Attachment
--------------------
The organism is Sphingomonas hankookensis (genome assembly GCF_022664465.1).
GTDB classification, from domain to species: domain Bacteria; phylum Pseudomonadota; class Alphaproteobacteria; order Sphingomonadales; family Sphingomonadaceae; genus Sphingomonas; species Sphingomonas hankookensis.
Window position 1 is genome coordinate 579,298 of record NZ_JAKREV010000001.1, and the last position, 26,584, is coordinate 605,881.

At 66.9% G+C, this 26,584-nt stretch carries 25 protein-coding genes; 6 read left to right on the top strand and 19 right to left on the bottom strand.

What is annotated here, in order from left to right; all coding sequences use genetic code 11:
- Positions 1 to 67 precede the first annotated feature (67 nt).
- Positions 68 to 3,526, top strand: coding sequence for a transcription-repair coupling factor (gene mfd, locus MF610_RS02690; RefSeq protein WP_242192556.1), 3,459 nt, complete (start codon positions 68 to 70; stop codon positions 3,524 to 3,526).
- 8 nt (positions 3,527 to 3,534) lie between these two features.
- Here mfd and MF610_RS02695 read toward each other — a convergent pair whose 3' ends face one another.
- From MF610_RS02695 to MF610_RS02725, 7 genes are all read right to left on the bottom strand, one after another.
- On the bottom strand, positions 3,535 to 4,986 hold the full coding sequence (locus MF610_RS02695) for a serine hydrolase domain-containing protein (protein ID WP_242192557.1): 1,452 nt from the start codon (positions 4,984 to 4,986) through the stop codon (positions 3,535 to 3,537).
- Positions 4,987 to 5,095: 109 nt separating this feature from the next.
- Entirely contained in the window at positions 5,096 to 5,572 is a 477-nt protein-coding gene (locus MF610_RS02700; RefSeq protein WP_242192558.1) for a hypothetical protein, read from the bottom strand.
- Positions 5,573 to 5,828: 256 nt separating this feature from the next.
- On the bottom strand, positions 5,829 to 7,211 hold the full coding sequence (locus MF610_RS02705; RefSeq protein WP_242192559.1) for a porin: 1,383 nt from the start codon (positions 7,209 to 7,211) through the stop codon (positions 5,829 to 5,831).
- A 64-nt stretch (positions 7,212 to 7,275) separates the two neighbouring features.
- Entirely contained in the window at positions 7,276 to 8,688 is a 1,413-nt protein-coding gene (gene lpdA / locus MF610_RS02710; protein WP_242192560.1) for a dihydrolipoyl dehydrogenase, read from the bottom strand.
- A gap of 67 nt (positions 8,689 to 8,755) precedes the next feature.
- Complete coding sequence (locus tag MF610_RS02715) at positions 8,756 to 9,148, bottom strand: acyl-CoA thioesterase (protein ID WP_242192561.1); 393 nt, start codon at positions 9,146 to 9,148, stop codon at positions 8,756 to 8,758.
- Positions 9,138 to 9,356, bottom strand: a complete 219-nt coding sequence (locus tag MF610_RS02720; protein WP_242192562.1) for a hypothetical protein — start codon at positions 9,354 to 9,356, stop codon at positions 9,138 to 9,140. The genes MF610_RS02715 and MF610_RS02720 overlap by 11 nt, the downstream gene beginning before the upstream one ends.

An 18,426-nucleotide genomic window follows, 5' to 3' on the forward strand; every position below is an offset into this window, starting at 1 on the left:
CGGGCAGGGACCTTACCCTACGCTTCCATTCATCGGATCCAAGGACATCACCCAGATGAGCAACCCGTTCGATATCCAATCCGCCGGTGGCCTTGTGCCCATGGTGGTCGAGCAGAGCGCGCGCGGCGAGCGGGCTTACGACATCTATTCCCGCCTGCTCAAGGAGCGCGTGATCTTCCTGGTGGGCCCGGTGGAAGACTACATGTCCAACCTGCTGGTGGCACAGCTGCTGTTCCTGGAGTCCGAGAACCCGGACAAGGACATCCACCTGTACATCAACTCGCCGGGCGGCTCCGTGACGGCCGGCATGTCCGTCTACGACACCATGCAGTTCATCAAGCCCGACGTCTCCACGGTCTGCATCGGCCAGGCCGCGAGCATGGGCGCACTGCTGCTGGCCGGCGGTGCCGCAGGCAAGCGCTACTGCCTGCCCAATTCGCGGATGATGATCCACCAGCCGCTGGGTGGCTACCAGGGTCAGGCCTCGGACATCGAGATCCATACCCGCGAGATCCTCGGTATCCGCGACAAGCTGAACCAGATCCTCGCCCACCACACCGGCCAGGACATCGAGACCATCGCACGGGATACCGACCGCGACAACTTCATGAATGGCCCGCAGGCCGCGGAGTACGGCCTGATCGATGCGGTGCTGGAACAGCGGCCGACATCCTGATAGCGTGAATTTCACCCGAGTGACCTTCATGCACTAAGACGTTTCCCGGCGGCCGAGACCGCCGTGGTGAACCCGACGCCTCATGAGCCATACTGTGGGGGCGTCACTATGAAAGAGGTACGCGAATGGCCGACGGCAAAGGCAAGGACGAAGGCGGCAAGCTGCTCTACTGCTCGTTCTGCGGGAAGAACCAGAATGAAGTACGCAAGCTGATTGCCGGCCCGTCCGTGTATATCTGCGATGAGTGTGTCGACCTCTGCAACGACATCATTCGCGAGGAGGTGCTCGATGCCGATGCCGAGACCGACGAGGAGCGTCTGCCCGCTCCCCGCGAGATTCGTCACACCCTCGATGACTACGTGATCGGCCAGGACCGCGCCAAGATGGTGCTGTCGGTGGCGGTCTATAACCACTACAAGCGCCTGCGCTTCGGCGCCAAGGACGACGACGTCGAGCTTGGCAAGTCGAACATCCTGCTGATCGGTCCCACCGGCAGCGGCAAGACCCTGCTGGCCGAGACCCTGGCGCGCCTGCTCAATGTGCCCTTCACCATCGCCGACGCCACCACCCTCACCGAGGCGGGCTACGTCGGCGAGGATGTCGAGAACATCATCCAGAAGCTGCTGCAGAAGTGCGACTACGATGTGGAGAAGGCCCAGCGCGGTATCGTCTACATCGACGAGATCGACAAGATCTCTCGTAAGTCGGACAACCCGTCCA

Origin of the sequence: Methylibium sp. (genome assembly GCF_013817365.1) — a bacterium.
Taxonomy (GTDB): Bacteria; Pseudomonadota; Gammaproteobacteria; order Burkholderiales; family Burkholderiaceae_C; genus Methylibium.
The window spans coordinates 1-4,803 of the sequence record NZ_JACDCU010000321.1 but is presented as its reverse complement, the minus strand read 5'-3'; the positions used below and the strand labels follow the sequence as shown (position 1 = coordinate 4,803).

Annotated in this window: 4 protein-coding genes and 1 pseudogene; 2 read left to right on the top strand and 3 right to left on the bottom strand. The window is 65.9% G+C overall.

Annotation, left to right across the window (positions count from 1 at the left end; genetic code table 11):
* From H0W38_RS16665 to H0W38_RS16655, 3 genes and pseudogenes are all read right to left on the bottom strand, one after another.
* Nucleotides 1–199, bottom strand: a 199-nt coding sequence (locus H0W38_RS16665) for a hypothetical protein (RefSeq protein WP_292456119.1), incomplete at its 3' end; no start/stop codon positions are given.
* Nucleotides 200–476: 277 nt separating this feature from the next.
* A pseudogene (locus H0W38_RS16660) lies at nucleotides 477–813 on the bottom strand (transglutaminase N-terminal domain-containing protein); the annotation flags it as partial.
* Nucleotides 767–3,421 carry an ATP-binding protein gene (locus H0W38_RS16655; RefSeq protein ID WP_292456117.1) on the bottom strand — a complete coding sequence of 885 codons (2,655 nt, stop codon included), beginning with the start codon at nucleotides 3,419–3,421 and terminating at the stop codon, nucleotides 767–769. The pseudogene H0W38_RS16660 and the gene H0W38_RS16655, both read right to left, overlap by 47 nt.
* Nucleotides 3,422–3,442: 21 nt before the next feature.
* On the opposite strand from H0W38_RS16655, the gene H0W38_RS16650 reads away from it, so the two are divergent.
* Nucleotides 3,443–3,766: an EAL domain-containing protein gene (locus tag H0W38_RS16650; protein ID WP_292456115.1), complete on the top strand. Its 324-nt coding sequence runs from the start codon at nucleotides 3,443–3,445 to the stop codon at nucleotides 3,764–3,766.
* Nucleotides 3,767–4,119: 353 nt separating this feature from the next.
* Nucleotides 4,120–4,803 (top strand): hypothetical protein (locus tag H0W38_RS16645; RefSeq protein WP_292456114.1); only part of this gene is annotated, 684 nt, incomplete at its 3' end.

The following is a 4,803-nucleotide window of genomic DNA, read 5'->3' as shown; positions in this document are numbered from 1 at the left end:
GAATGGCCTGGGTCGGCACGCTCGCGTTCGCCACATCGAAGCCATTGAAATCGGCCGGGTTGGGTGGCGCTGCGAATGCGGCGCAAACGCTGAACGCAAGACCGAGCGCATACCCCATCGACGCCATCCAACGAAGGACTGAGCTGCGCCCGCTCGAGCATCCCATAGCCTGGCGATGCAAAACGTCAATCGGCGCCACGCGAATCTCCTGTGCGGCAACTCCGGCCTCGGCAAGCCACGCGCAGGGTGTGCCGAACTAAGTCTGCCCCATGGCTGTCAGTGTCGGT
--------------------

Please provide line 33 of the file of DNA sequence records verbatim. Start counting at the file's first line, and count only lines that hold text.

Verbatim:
* Nucleotides 3,422–3,442: 21 nt before the next feature.